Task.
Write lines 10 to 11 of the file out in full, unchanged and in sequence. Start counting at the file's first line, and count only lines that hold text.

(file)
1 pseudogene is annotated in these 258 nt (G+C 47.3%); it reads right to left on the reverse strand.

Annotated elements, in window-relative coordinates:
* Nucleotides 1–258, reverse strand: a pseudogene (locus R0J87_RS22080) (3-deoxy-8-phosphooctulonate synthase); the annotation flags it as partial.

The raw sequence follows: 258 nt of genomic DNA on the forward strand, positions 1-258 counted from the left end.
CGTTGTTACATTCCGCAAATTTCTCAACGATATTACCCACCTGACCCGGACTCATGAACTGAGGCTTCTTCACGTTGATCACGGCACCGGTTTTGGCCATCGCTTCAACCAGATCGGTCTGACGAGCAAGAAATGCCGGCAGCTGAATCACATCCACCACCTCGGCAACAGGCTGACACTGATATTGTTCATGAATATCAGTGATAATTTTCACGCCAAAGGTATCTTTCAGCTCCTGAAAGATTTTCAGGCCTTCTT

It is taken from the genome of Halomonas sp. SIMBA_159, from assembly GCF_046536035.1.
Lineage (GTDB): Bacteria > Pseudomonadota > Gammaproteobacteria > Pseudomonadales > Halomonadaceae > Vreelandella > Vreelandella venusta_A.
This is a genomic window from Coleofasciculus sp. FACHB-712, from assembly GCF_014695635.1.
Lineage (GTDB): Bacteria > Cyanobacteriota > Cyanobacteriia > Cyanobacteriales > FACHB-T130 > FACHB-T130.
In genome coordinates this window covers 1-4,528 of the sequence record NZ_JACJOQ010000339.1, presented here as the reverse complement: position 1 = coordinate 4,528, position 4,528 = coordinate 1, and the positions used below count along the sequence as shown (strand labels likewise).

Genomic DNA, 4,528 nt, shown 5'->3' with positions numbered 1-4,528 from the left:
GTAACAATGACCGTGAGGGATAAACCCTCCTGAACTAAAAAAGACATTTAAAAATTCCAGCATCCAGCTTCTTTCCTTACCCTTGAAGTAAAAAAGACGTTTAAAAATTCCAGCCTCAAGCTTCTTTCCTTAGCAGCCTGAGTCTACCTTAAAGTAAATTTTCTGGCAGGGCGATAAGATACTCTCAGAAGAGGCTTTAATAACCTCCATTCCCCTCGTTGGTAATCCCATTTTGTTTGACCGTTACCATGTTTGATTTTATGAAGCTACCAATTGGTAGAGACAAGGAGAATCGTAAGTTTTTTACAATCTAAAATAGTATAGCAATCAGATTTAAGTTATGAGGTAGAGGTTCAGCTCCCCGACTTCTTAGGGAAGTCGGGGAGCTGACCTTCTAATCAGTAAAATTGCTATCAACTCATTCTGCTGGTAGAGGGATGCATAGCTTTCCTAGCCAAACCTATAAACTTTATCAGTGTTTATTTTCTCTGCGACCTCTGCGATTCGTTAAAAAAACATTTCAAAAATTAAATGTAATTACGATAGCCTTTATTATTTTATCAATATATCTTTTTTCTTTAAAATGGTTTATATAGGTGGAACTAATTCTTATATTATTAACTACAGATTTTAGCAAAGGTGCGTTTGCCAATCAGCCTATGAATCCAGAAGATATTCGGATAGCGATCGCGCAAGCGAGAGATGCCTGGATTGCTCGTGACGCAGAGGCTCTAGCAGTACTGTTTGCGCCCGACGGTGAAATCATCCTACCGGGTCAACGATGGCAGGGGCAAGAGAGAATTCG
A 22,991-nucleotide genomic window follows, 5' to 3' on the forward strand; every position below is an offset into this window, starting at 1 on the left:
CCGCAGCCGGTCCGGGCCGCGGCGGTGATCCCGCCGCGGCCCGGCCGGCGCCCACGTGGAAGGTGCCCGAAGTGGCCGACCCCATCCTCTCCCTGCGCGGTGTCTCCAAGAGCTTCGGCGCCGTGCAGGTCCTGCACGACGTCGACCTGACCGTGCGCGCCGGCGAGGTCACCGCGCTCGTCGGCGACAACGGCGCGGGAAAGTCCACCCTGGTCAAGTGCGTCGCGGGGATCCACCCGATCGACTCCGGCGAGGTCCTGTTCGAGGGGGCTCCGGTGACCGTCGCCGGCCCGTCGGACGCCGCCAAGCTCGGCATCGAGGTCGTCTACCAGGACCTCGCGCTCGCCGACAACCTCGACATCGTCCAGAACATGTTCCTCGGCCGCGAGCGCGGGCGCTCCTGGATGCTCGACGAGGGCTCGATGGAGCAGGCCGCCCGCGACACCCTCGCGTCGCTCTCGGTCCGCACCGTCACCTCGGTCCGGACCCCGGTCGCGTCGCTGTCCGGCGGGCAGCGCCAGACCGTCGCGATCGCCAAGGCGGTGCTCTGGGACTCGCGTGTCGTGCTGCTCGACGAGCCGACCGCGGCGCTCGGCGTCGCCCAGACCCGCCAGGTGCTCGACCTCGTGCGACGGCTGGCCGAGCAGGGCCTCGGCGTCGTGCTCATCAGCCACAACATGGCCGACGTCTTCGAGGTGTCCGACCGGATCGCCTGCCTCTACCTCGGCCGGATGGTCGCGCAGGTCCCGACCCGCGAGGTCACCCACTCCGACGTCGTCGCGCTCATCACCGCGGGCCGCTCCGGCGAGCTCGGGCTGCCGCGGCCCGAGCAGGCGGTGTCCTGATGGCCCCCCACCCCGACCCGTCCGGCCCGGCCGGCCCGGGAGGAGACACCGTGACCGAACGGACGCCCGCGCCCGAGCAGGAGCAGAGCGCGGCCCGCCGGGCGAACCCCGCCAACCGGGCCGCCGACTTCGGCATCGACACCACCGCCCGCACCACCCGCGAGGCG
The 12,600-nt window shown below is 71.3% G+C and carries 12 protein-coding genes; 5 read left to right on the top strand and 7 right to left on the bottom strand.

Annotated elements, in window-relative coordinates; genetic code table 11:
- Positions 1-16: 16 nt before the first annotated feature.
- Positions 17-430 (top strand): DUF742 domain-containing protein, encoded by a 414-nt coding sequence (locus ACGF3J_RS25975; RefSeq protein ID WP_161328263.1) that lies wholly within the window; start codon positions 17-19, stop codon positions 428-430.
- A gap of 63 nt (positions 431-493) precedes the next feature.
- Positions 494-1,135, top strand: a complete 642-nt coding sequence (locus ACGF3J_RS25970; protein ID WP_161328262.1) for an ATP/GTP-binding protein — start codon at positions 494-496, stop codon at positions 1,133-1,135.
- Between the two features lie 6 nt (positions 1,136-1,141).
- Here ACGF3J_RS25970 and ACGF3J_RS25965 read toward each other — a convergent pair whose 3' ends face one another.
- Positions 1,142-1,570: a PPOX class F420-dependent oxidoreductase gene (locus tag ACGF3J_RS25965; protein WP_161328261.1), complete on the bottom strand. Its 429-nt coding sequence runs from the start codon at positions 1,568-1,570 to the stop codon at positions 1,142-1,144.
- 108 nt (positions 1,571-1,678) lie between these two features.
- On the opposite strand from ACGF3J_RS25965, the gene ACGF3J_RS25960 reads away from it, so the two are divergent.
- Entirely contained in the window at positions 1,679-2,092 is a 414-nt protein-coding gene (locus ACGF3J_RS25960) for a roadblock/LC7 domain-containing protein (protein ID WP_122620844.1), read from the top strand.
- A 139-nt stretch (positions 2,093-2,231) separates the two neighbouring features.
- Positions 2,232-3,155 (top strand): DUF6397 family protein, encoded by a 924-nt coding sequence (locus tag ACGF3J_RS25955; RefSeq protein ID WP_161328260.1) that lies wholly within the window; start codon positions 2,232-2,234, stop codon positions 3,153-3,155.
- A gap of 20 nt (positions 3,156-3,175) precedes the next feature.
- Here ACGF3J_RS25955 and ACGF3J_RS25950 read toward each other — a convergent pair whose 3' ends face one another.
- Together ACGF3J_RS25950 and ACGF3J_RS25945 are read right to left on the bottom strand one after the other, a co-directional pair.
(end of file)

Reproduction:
In genome coordinates this window covers 1-4,528 of the sequence record NZ_JACJOQ010000339.1, presented here as the reverse complement: position 1 = coordinate 4,528, position 4,528 = coordinate 1, and the positions used below count along the sequence as shown (strand labels likewise).

Genomic DNA, 4,528 nt, shown 5'->3' with positions numbered 1-4,528 from the left: